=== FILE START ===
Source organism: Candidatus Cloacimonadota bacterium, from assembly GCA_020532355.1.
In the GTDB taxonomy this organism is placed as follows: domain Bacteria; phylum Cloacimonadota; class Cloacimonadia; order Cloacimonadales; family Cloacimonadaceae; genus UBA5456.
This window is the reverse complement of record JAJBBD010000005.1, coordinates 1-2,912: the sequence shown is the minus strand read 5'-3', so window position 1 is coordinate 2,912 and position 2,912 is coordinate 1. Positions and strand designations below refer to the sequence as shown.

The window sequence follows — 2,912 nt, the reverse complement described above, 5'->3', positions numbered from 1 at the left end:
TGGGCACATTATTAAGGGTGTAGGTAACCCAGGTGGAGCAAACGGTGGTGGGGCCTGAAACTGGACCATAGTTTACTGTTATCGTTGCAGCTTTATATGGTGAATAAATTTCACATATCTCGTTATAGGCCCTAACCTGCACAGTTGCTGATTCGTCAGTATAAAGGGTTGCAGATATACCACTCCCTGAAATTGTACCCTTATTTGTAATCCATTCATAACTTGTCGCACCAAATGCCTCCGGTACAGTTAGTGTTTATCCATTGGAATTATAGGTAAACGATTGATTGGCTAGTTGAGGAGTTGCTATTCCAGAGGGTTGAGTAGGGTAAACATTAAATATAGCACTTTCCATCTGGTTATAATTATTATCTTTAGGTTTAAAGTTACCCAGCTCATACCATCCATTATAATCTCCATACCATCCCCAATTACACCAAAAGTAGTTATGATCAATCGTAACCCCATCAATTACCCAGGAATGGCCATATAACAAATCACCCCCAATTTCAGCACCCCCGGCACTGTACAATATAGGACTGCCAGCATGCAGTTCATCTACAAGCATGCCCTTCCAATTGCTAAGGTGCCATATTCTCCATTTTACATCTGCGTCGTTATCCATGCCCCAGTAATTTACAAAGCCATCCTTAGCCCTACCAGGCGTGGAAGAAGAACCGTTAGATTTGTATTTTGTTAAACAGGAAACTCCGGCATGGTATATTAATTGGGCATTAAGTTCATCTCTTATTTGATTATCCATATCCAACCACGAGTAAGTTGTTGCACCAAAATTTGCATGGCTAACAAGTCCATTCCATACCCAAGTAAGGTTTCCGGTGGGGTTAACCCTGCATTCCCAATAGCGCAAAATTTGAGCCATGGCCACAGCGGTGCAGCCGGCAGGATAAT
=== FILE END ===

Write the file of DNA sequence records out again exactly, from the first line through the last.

Source organism: Candidatus Cloacimonadota bacterium, from assembly GCA_020532355.1.
In the GTDB taxonomy this organism is placed as follows: domain Bacteria; phylum Cloacimonadota; class Cloacimonadia; order Cloacimonadales; family Cloacimonadaceae; genus UBA5456.
This window is the reverse complement of record JAJBBD010000005.1, coordinates 1-2,912: the sequence shown is the minus strand read 5'-3', so window position 1 is coordinate 2,912 and position 2,912 is coordinate 1. Positions and strand designations below refer to the sequence as shown.

The window sequence follows — 2,912 nt, the reverse complement described above, 5'->3', positions numbered from 1 at the left end:
TGGGCACATTATTAAGGGTGTAGGTAACCCAGGTGGAGCAAACGGTGGTGGGGCCTGAAACTGGACCATAGTTTACTGTTATCGTTGCAGCTTTATATGGTGAATAAATTTCACATATCTCGTTATAGGCCCTAACCTGCACAGTTGCTGATTCGTCAGTATAAAGGGTTGCAGATATACCACTCCCTGAAATTGTACCCTTATTTGTAATCCATTCATAACTTGTCGCACCAAATGCCTCCGGTACAGTTAGTGTTTATCCATTGGAATTATAGGTAAACGATTGATTGGCTAGTTGAGGAGTTGCTATTCCAGAGGGTTGAGTAGGGTAAACATTAAATATAGCACTTTCCATCTGGTTATAATTATTATCTTTAGGTTTAAAGTTACCCAGCTCATACCATCCATTATAATCTCCATACCATCCCCAATTACACCAAAAGTAGTTATGATCAATCGTAACCCCATCAATTACCCAGGAATGGCCATATAACAAATCACCCCCAATTTCAGCACCCCCGGCACTGTACAATATAGGACTGCCAGCATGCAGTTCATCTACAAGCATGCCCTTCCAATTGCTAAGGTGCCATATTCTCCATTTTACATCTGCGTCGTTATCCATGCCCCAGTAATTTACAAAGCCATCCTTAGCCCTACCAGGCGTGGAAGAAGAACCGTTAGATTTGTATTTTGTTAAACAGGAAACTCCGGCATGGTATATTAATTGGGCATTAAGTTCATCTCTTATTTGATTATCCATATCCAACCACGAGTAAGTTGTTGCACCAAAATTTGCATGGCTAACAAGTCCATTCCATACCCAAGTAAGGTTTCCGGTGGGGTTAACCCTGCATTCCCAATAGCGCAAAATTTGAGCCATGGCCACAGCGGTGCAGCCGGCAGGATAAT